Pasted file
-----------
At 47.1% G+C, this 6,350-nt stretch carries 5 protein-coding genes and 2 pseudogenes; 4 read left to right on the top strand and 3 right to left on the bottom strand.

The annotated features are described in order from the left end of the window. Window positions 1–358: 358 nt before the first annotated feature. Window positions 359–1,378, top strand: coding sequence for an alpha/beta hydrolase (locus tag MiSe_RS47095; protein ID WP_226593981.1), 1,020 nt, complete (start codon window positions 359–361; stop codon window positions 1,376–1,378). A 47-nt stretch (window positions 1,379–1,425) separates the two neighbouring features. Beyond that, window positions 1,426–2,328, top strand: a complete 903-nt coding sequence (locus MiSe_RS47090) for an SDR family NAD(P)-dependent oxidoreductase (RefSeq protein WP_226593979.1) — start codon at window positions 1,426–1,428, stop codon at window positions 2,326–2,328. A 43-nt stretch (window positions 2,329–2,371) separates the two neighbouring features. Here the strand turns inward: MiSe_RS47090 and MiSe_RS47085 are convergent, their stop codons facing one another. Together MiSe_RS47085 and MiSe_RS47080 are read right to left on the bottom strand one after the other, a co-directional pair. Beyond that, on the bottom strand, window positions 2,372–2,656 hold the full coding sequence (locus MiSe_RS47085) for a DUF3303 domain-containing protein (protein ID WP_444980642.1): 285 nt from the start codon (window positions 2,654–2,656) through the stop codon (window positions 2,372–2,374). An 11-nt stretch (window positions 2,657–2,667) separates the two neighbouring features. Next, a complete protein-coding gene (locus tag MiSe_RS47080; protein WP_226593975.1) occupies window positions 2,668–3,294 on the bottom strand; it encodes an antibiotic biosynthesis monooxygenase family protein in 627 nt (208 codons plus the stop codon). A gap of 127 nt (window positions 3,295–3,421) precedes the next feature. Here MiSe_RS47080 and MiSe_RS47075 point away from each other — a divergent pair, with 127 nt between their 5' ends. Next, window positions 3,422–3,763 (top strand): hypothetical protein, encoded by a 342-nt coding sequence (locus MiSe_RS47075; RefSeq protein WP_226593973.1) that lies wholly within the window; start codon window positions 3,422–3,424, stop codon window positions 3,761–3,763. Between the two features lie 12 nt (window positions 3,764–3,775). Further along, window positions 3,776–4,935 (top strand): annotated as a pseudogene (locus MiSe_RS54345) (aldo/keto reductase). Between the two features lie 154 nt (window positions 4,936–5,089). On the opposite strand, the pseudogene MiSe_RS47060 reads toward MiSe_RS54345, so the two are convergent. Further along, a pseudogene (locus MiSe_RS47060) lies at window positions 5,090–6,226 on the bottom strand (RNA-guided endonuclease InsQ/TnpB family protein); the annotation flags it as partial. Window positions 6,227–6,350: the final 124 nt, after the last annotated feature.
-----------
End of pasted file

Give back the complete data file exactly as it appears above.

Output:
At 47.1% G+C, this 6,350-nt stretch carries 5 protein-coding genes and 2 pseudogenes; 4 read left to right on the top strand and 3 right to left on the bottom strand.

The annotated features are described in order from the left end of the window. Window positions 1–358: 358 nt before the first annotated feature. Window positions 359–1,378, top strand: coding sequence for an alpha/beta hydrolase (locus tag MiSe_RS47095; protein ID WP_226593981.1), 1,020 nt, complete (start codon window positions 359–361; stop codon window positions 1,376–1,378). A 47-nt stretch (window positions 1,379–1,425) separates the two neighbouring features. Beyond that, window positions 1,426–2,328, top strand: a complete 903-nt coding sequence (locus MiSe_RS47090) for an SDR family NAD(P)-dependent oxidoreductase (RefSeq protein WP_226593979.1) — start codon at window positions 1,426–1,428, stop codon at window positions 2,326–2,328. A 43-nt stretch (window positions 2,329–2,371) separates the two neighbouring features. Here the strand turns inward: MiSe_RS47090 and MiSe_RS47085 are convergent, their stop codons facing one another. Together MiSe_RS47085 and MiSe_RS47080 are read right to left on the bottom strand one after the other, a co-directional pair. Beyond that, on the bottom strand, window positions 2,372–2,656 hold the full coding sequence (locus MiSe_RS47085) for a DUF3303 domain-containing protein (protein ID WP_444980642.1): 285 nt from the start codon (window positions 2,654–2,656) through the stop codon (window positions 2,372–2,374). An 11-nt stretch (window positions 2,657–2,667) separates the two neighbouring features. Next, a complete protein-coding gene (locus tag MiSe_RS47080; protein WP_226593975.1) occupies window positions 2,668–3,294 on the bottom strand; it encodes an antibiotic biosynthesis monooxygenase family protein in 627 nt (208 codons plus the stop codon). A gap of 127 nt (window positions 3,295–3,421) precedes the next feature. Here MiSe_RS47080 and MiSe_RS47075 point away from each other — a divergent pair, with 127 nt between their 5' ends. Next, window positions 3,422–3,763 (top strand): hypothetical protein, encoded by a 342-nt coding sequence (locus MiSe_RS47075; RefSeq protein WP_226593973.1) that lies wholly within the window; start codon window positions 3,422–3,424, stop codon window positions 3,761–3,763. Between the two features lie 12 nt (window positions 3,764–3,775). Further along, window positions 3,776–4,935 (top strand): annotated as a pseudogene (locus MiSe_RS54345) (aldo/keto reductase). Between the two features lie 154 nt (window positions 4,936–5,089). On the opposite strand, the pseudogene MiSe_RS47060 reads toward MiSe_RS54345, so the two are convergent. Further along, a pseudogene (locus MiSe_RS47060) lies at window positions 5,090–6,226 on the bottom strand (RNA-guided endonuclease InsQ/TnpB family protein); the annotation flags it as partial. Window positions 6,227–6,350: the final 124 nt, after the last annotated feature.